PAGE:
In the spring of 2000, I was finishing a PhD at Yale University where I also served as a volunteer organizer for GESO, the union of graduate students and researchers at Yale. I had recently, after enduring the gruelling and degrading academic job market, been offered a prestigious job in the English Department at the University of Chicago. But having experienced the power of union organizing with HERE, and having told my peers for years that building a movement of academics and other working people was the most important challenge of our generation, I was leaning toward taking a much less prestigious (and much lower-paid) job with the union. I was far from certain, though, about the long-term wisdom of such a decision.
At the height of my indecision, I ran into a young man I knew–not very well–from the basketball courts at Yale. I had also seen him around the union office and been told that one of his parents worked for the union. I asked this young man, “hey, one of your parents works for the union, isn’t that right?”
“Yes,” the young man said, “my dad has worked for the union for 30 years.” “Does he like it?” I asked, “Is he happy?”
“He LOVES it. He thinks it is the best job anyone could ever do. He feels lucky to do that work every day.” I was truly taken aback at how proud and excited the young man seemed as he reported this to me. Particularly as one of my major fears was that the life of a committed organizer left little time for family or anything else.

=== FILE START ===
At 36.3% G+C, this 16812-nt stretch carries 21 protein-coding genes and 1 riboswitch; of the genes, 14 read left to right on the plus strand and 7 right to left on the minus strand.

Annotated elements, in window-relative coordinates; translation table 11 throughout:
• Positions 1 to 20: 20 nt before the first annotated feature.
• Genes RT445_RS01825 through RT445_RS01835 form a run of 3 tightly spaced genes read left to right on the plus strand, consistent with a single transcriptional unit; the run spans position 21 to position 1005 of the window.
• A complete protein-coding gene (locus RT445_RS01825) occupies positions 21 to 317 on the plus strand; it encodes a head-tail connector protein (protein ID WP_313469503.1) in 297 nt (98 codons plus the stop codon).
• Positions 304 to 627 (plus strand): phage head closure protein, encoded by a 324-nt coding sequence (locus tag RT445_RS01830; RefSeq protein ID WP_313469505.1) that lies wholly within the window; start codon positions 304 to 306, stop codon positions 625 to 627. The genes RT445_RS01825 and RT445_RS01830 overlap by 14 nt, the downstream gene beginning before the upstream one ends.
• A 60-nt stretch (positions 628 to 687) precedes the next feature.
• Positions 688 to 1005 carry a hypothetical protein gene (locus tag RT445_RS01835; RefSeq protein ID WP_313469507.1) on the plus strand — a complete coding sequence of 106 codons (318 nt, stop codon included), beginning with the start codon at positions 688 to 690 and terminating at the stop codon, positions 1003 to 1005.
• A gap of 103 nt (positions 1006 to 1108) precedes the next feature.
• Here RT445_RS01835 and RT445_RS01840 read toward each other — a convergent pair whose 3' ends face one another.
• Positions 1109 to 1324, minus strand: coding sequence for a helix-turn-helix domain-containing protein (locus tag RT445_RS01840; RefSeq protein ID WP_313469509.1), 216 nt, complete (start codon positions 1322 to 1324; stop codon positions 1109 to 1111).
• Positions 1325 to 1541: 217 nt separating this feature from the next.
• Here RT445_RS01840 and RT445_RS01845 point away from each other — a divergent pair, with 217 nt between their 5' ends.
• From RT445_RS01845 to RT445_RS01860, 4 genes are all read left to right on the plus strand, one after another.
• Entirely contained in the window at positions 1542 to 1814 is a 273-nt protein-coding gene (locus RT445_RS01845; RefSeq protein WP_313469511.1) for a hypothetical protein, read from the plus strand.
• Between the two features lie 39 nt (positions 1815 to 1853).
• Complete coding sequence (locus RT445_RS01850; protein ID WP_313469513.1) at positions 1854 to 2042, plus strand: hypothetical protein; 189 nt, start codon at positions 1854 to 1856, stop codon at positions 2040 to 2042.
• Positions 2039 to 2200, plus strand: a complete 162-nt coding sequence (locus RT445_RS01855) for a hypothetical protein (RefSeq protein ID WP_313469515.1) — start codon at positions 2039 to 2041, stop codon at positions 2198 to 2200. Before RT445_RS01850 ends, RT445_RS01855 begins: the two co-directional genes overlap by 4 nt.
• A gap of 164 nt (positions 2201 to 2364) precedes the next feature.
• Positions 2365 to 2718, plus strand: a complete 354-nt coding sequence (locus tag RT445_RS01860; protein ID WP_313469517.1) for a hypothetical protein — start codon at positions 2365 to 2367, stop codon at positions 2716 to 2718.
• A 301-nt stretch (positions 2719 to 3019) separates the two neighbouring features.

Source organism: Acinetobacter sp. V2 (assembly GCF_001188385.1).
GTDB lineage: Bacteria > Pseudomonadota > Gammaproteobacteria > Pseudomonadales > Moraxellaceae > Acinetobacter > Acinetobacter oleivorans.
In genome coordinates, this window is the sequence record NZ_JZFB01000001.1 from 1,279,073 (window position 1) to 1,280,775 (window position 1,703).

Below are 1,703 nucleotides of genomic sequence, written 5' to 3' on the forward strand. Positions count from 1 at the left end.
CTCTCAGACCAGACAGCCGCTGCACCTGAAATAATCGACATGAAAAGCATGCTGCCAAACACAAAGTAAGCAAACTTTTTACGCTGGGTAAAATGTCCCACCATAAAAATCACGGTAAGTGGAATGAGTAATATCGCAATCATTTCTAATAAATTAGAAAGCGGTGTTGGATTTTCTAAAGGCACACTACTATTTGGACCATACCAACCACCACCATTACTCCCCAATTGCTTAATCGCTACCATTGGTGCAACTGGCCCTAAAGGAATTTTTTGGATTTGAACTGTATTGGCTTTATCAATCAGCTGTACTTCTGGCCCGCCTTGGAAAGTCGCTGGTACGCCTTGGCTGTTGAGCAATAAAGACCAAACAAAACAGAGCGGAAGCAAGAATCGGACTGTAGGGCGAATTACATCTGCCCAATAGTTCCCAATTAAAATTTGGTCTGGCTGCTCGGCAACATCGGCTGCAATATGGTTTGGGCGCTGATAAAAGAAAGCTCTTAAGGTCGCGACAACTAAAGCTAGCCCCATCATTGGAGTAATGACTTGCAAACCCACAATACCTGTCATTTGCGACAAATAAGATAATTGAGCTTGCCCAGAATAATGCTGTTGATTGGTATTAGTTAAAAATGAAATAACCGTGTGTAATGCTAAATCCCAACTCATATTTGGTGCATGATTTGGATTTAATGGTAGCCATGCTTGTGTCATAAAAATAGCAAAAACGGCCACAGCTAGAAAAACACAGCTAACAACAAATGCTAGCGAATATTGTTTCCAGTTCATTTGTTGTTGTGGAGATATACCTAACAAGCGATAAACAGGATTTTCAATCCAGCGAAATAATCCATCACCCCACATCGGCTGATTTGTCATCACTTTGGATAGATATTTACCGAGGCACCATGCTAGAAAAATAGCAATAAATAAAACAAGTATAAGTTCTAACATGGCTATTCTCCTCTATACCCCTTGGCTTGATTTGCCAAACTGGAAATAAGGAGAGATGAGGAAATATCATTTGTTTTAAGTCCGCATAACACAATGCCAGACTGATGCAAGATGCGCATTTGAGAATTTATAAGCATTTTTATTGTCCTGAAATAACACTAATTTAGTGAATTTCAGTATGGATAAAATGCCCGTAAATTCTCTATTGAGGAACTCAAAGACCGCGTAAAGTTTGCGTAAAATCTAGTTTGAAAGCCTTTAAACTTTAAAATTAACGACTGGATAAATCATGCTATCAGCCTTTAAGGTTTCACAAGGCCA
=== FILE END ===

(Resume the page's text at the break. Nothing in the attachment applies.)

“What about you,” I asked, “how did you like being the son of an organizer. I mean, do you feel like your dad spent enough time with you?”
“It’s been great. It was a little hard when we lived here in New Haven, but when we moved out West, it was a lot better. He never missed a little league game and always made plenty of time with us.”
When the young man mentioned that his father had worked with the union in Los Vegas and Los Angeles–the other cities we in New Haven thought of as part of the “movement” within our union–I said, “Wait a minute, if your Dad worked in New Haven, Las Vegas, and L.A., I must know him. Who is he?”
“John Wilhlem,” the young man said.
I recounted this story today in Chicago, where John Wilhelm resigned as UNITE HERE’s International Union President, handing the reigns to D. Taylor, president of the union’s powerful Las Vegas local. I was part of a procession of great leaders toasting the man many of us believe has been the most visionary labor leader in America for at least the last half-century.
It was probably the hundredth time I told the story of a conversation that changed my life forever. The story was one of many that allowed me, as a new father moving to Arizona, to have faith that my wife and I might help build a new local union here without running ourselves into the ground. During many difficult times, Vinnie Wilhelm’s words offered much needed confidence and peace.
Of course, I am not alone. The power of John Wilhelm’s words–his humility and ability to make people feel calm and confident in the eye of a storm–are legendary. What struck me today, though, was how thoroughly John transmitted those characteristics to his younger son. I thought about how amazing it was that Vinnie had never once mentioned that his father was the union’s president; he did not mention any of his father’s great achievements. Vinnie was a “legacy” student at Yale where students overflow with a sense of entitlement, and Vinnie–who now makes his living as a writer of creative fiction–showed none of that. He simply conveyed, embodied really, his father’s respect and love for both his own family and the working families he served as leader every day.
Today, on the day of President Wilhelm’s retirement, I thank him once again for all the lessons he has taught me, especially the one through his son Vinnie. And I really hope that when my girls are seniors in college, they will feel the desire and have the opportunity to thank him as well.